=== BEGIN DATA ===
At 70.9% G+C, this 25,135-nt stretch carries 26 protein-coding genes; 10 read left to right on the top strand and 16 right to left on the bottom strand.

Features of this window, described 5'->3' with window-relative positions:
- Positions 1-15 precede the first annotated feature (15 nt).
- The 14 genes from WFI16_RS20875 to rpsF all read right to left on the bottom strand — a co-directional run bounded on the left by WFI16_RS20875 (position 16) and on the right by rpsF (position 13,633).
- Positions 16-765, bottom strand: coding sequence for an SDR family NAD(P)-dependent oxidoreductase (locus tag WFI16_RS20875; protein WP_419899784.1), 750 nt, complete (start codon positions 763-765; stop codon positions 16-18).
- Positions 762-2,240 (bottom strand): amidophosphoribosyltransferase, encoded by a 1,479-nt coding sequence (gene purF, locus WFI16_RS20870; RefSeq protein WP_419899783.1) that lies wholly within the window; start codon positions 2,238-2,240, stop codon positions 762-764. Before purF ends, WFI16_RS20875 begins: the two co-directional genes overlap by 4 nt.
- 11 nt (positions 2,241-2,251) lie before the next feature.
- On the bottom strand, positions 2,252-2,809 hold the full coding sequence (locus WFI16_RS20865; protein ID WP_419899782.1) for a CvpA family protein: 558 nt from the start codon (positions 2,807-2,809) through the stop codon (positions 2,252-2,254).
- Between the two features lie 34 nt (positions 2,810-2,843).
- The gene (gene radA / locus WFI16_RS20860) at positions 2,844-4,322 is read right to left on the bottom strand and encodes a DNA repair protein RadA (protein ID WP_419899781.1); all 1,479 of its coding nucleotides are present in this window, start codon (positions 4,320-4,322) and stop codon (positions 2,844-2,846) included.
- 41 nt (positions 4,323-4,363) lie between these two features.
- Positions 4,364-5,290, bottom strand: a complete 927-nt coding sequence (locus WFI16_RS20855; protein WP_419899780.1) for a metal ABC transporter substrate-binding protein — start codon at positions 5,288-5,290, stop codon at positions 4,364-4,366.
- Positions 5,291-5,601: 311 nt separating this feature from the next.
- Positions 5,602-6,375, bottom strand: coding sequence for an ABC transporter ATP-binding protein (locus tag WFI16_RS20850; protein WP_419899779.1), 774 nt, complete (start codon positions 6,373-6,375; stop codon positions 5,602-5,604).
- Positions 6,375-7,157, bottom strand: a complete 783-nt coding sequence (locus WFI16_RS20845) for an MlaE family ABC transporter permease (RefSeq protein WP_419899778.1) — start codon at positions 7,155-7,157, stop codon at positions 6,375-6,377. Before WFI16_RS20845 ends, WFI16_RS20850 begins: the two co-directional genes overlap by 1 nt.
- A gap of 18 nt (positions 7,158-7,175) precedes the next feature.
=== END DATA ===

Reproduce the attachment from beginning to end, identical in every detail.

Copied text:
At 70.9% G+C, this 25,135-nt stretch carries 26 protein-coding genes; 10 read left to right on the top strand and 16 right to left on the bottom strand.

Features of this window, described 5'->3' with window-relative positions:
- Positions 1-15 precede the first annotated feature (15 nt).
- The 14 genes from WFI16_RS20875 to rpsF all read right to left on the bottom strand — a co-directional run bounded on the left by WFI16_RS20875 (position 16) and on the right by rpsF (position 13,633).
- Positions 16-765, bottom strand: coding sequence for an SDR family NAD(P)-dependent oxidoreductase (locus tag WFI16_RS20875; protein WP_419899784.1), 750 nt, complete (start codon positions 763-765; stop codon positions 16-18).
- Positions 762-2,240 (bottom strand): amidophosphoribosyltransferase, encoded by a 1,479-nt coding sequence (gene purF, locus WFI16_RS20870; RefSeq protein WP_419899783.1) that lies wholly within the window; start codon positions 2,238-2,240, stop codon positions 762-764. Before purF ends, WFI16_RS20875 begins: the two co-directional genes overlap by 4 nt.
- 11 nt (positions 2,241-2,251) lie before the next feature.
- On the bottom strand, positions 2,252-2,809 hold the full coding sequence (locus WFI16_RS20865; protein ID WP_419899782.1) for a CvpA family protein: 558 nt from the start codon (positions 2,807-2,809) through the stop codon (positions 2,252-2,254).
- Between the two features lie 34 nt (positions 2,810-2,843).
- The gene (gene radA / locus WFI16_RS20860) at positions 2,844-4,322 is read right to left on the bottom strand and encodes a DNA repair protein RadA (protein ID WP_419899781.1); all 1,479 of its coding nucleotides are present in this window, start codon (positions 4,320-4,322) and stop codon (positions 2,844-2,846) included.
- 41 nt (positions 4,323-4,363) lie between these two features.
- Positions 4,364-5,290, bottom strand: a complete 927-nt coding sequence (locus WFI16_RS20855; protein WP_419899780.1) for a metal ABC transporter substrate-binding protein — start codon at positions 5,288-5,290, stop codon at positions 4,364-4,366.
- Positions 5,291-5,601: 311 nt separating this feature from the next.
- Positions 5,602-6,375, bottom strand: coding sequence for an ABC transporter ATP-binding protein (locus tag WFI16_RS20850; protein WP_419899779.1), 774 nt, complete (start codon positions 6,373-6,375; stop codon positions 5,602-5,604).
- Positions 6,375-7,157, bottom strand: a complete 783-nt coding sequence (locus WFI16_RS20845) for an MlaE family ABC transporter permease (RefSeq protein WP_419899778.1) — start codon at positions 7,155-7,157, stop codon at positions 6,375-6,377. Before WFI16_RS20845 ends, WFI16_RS20850 begins: the two co-directional genes overlap by 1 nt.
- A gap of 18 nt (positions 7,158-7,175) precedes the next feature.